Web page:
Using the headship rate method, the total number of households is projected to grow from 3.1 million in 2012 to 5.7 million in 2032, which gives an average annual growth rate of 4.2 percent per annum during the projection period. The average household size, that is, the average number of persons per household, is projected to gradually decline from 4.3 in 2012 to 3.4 in 2032. 
 
A growing population with an increasing number of households will inevitably exert pressure on land, housing, schooling and health services, food security, greenhouse emissions and energy needs. Government is expected to enact skills development and labour force retention strategies. Policy makers will need to address the socio-economic needs of the young and elderly, as well as the health sector imperatives, to meet the primary targets of the post 2015 development agenda. These projection results show that Zimbabwe is in a demographic transition and that it stands at the threshold of entering the demographic dividend that can be harnessed in the coming 20 years. 
 
Key determinants of population change will continue to be mortality and fertility levels, whilst international migration will play an insignificant role. The successful post-independence health policies, programmes and investments in maternal and child health and family planning and the successful post-independence education policies and programmes, which have seen the country achieving the highest literacy rate in Africa, are key contributors to the opportunity of the demographic dividend arising today. The benefit of demographic dividend has proven to be the key facilitating factor to the economic miracles in South East Asia in the 1990s.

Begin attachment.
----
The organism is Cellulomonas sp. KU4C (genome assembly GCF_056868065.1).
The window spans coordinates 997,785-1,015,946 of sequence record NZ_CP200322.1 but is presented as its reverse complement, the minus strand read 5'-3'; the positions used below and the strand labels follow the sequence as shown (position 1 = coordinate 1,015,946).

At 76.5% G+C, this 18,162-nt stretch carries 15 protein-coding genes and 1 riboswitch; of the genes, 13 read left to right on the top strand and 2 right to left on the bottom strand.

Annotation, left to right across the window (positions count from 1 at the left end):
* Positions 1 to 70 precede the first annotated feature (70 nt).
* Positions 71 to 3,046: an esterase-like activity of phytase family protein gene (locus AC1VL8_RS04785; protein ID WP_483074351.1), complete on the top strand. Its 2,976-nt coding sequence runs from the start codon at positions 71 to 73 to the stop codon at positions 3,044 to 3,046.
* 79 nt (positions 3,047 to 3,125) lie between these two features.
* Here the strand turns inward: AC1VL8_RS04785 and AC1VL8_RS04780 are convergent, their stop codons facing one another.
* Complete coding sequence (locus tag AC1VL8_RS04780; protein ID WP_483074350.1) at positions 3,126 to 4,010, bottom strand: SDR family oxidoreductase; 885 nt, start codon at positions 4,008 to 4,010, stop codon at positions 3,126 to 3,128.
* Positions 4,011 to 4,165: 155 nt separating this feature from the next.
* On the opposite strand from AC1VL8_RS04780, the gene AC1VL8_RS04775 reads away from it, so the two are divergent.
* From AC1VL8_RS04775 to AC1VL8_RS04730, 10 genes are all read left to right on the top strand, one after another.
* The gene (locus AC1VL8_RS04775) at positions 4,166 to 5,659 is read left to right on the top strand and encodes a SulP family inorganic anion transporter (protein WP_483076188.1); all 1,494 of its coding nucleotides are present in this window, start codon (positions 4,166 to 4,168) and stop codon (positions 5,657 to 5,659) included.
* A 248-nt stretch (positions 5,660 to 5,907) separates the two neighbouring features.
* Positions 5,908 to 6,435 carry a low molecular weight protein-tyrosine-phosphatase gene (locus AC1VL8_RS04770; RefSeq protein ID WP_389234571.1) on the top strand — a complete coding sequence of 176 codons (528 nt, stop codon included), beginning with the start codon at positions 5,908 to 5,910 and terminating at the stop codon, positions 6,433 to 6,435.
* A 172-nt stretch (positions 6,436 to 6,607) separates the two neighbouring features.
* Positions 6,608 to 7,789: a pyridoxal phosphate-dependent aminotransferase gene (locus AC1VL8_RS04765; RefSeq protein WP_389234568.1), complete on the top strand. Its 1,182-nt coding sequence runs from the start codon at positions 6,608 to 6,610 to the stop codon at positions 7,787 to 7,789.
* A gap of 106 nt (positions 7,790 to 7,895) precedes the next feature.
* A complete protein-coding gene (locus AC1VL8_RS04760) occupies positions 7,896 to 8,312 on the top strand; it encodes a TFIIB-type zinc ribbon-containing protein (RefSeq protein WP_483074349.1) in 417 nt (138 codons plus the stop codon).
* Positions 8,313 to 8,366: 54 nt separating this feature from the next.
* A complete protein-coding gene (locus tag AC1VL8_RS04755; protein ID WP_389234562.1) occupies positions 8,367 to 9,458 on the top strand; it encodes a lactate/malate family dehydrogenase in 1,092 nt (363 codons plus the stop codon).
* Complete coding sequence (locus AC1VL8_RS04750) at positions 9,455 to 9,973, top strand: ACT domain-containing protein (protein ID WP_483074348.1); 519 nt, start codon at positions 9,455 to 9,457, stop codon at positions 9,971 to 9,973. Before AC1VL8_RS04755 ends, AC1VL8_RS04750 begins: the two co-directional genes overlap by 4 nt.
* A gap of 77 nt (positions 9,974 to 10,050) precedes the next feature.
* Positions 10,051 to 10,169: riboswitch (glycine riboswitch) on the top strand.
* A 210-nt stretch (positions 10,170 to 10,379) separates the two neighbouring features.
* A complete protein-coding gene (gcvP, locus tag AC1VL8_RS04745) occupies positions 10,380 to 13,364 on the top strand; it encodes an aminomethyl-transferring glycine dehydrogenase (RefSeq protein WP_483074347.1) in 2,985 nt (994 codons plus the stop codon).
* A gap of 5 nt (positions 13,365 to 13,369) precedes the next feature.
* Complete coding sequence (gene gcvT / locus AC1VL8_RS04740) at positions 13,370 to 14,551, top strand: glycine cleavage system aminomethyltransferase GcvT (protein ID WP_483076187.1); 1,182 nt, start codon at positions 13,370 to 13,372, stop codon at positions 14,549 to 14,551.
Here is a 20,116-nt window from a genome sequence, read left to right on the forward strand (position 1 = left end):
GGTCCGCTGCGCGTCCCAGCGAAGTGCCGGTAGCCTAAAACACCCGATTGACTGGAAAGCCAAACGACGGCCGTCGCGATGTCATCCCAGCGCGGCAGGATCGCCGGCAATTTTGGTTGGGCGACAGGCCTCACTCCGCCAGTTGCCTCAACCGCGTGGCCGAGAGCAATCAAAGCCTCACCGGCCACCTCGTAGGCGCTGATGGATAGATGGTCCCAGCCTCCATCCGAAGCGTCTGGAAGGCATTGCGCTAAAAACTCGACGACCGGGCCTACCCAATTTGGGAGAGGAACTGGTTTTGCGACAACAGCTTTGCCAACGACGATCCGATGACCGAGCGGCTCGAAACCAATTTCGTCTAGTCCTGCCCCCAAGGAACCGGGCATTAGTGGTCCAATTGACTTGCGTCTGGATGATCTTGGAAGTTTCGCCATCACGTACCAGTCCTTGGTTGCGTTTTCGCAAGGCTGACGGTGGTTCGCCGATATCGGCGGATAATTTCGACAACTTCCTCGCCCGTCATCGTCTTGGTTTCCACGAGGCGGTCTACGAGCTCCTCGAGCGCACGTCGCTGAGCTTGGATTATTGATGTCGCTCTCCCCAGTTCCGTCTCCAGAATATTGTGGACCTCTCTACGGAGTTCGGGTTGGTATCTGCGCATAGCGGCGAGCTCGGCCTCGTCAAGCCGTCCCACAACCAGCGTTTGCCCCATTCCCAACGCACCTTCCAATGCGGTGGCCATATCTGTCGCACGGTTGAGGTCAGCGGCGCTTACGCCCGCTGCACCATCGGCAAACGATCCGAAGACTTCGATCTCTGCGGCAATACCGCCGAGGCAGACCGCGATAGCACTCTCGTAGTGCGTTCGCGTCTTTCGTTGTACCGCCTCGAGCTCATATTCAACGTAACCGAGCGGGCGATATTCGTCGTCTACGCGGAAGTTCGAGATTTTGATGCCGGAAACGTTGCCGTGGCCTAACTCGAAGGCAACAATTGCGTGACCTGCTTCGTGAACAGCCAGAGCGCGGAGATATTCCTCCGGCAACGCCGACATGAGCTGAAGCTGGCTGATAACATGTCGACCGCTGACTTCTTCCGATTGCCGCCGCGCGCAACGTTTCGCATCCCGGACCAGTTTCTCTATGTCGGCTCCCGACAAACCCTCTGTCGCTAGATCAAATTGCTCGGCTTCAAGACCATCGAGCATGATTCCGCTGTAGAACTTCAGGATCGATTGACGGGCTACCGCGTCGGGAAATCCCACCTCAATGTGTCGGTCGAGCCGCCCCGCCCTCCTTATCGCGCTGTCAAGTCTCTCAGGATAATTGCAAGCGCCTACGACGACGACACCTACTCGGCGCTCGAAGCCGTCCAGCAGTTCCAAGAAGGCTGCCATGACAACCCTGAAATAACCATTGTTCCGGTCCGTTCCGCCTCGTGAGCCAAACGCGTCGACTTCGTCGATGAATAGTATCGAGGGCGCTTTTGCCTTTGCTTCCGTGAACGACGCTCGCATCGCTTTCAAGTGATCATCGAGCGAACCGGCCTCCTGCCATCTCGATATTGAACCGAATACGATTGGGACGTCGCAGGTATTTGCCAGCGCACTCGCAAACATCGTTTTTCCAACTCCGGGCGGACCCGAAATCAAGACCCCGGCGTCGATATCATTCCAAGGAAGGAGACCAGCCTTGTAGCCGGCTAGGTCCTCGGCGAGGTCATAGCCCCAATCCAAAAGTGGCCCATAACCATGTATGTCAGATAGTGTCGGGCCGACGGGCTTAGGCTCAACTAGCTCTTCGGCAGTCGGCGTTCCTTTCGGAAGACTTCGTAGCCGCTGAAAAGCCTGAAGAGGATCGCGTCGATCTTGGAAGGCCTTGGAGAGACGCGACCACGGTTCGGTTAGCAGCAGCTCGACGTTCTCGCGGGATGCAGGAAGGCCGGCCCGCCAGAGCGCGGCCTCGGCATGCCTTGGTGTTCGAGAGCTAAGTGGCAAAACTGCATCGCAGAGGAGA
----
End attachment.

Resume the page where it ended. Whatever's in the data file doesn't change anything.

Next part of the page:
However, Zimbabwe runs the risk of losing the demographic dividend in the absence of leadership to manage its demographic transition. Despite its achievements in education and health, Zimbabwe faces challenges which include, among others, high rates of early marriage, high rates of teenage pregnancy, high maternal mortality especially among young girls, increase in school drop-outs at secondary level and most significantly, lack of employment opportunities especially among the urban youths. 
 
Failure to manage the demographic transition will guarantee lags in economic growth as well as increase the risk of social and political turbulence. To avoid such a scenario from happening, it will be critical for the Government of Zimbabwe to ensure that issues related to achieving the demographic dividend remain central to the post-2015 development agenda.